The journey to creating Disney’s Beauty and the Beast began with an 18th-century French fairy tale written by Jeanne-Marie Leprince de Beaumont. It was this story that Linda Woolverton, the screenwriter for Disney’s Beauty and the Beast, used to create the original 1991 Disney movie. Once the screenwriter molds the story, the Disney design team takes over.
Disney lovingly creates appealing characters for every movie. The development of these characters begins with exploring all options for hair, eyes and body structure. Glen Keane was the Disney supervising animator for Beauty and the Beast. His other credits include The Little Mermaid, Tarzan and UP. Developing the Beast was a true challenge to Keane and his team. They even traveled to Europe to get a firsthand look at the environment in which the story would take place.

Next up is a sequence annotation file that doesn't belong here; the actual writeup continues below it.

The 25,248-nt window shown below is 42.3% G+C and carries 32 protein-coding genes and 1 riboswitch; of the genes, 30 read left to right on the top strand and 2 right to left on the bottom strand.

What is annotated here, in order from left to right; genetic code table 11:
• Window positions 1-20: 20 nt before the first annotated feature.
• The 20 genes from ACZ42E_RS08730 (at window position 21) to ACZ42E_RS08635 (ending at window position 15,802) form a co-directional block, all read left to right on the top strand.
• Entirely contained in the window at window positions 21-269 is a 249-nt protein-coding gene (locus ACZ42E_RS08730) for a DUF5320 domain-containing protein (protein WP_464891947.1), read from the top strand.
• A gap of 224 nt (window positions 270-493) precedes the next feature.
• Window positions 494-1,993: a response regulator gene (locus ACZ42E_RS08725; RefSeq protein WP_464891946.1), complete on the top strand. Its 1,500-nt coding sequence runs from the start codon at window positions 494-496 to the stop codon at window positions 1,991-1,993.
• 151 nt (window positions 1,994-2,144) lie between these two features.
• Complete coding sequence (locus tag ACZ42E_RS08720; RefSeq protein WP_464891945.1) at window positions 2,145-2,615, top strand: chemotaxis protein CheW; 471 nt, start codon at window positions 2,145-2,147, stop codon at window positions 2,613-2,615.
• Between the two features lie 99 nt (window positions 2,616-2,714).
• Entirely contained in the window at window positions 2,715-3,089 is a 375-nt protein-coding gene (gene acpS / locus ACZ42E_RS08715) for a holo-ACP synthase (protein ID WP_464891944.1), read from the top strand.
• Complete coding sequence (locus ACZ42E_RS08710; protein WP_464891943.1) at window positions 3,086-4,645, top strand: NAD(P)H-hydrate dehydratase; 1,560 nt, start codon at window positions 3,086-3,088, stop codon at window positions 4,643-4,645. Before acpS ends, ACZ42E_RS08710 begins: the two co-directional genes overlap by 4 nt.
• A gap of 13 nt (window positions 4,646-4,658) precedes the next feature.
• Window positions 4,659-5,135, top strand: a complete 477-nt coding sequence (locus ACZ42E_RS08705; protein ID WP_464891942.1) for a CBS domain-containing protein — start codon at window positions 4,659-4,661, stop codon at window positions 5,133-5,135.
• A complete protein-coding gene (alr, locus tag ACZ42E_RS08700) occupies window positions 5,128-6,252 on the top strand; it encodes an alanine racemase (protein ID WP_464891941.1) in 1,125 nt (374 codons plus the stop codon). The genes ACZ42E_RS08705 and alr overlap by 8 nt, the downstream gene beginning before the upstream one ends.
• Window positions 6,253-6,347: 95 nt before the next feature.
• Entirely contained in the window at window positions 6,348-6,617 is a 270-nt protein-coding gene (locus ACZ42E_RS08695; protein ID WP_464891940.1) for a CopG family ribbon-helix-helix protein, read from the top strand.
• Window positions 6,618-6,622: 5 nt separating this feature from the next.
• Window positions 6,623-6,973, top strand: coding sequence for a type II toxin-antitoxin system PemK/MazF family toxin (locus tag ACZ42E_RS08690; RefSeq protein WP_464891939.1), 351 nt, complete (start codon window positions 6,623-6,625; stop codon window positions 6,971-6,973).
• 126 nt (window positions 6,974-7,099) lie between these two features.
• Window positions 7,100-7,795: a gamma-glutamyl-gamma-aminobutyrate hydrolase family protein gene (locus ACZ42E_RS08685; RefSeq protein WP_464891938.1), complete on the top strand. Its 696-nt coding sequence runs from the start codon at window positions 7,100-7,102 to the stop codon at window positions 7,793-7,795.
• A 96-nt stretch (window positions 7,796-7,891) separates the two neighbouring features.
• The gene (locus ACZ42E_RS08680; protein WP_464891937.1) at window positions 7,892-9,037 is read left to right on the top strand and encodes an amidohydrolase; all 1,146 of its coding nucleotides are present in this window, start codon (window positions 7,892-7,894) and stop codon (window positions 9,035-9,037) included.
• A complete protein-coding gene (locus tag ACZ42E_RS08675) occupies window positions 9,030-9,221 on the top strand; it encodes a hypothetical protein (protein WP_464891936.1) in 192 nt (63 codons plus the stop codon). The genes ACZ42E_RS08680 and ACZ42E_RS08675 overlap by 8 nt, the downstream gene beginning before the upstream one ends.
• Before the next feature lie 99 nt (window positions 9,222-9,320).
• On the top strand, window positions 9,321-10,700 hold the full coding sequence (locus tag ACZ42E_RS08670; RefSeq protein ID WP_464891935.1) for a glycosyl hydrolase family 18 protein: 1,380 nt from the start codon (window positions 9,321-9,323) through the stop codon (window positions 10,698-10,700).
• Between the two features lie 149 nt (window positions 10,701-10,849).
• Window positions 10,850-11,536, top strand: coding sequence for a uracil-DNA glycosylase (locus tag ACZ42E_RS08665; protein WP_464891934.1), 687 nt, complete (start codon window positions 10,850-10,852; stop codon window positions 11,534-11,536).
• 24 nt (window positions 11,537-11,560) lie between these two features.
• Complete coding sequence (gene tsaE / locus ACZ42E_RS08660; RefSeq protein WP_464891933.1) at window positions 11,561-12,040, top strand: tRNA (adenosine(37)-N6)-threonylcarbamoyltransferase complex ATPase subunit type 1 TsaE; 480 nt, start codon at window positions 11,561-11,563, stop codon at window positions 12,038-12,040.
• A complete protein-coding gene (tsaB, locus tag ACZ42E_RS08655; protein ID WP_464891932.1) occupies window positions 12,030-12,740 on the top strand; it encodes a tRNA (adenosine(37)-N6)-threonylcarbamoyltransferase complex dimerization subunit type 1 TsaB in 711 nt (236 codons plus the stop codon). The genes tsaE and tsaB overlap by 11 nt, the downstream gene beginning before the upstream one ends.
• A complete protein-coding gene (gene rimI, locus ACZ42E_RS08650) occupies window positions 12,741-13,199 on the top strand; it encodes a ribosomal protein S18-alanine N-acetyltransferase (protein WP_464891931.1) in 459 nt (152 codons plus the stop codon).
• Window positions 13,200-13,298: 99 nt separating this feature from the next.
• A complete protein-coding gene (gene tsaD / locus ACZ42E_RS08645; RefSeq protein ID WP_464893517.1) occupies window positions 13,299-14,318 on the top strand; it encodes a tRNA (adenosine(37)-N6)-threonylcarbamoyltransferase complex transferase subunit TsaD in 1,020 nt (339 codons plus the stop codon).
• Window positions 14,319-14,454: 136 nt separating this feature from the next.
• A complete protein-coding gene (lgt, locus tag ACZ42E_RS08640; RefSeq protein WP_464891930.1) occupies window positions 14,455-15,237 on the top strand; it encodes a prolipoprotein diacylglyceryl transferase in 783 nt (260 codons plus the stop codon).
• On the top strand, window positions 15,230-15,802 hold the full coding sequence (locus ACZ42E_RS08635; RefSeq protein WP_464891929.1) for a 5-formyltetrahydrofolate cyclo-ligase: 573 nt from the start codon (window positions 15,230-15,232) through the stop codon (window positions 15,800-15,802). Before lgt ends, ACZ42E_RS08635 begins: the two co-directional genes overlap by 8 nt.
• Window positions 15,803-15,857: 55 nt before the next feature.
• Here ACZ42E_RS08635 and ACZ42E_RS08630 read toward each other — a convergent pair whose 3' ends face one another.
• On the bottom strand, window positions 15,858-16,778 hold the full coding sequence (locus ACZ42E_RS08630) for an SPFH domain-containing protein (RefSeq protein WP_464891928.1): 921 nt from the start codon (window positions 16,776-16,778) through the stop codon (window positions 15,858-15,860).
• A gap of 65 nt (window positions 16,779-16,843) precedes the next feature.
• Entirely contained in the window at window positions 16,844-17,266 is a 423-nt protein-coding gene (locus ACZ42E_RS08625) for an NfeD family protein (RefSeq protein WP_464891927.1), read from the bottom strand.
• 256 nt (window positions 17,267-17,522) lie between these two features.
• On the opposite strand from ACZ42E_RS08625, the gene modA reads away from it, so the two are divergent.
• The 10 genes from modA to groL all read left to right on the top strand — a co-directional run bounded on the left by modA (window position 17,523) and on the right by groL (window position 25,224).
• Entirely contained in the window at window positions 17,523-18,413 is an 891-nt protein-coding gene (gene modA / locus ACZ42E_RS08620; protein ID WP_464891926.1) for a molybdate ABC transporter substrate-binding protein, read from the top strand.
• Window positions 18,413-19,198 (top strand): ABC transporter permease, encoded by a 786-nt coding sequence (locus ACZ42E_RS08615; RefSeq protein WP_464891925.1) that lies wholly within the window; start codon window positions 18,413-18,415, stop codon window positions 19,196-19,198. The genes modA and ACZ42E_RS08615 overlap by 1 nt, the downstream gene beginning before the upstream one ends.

After his analysis of the environment, Keane kept coming back to one thing – the wilderness surrounding the story. He decided all pieces of the Beast would stem from that wilderness and wild animals around the world, including boars, gorillas, lions, bears and more. To build the Beast, he started with the head of a buffalo, the mane of a lion, the brow of a gorilla, tusks of a wild boar, arms and body of a bear and lastly, the legs and tail of a wolf.
However, the one piece that is not animal in nature is the Beast’s eyes. To keep the Beast relatable and appealing, Keane decided to keep the eyes of the prince. In this way, the audience sees emotion in those bright blue eyes as the story unfolds.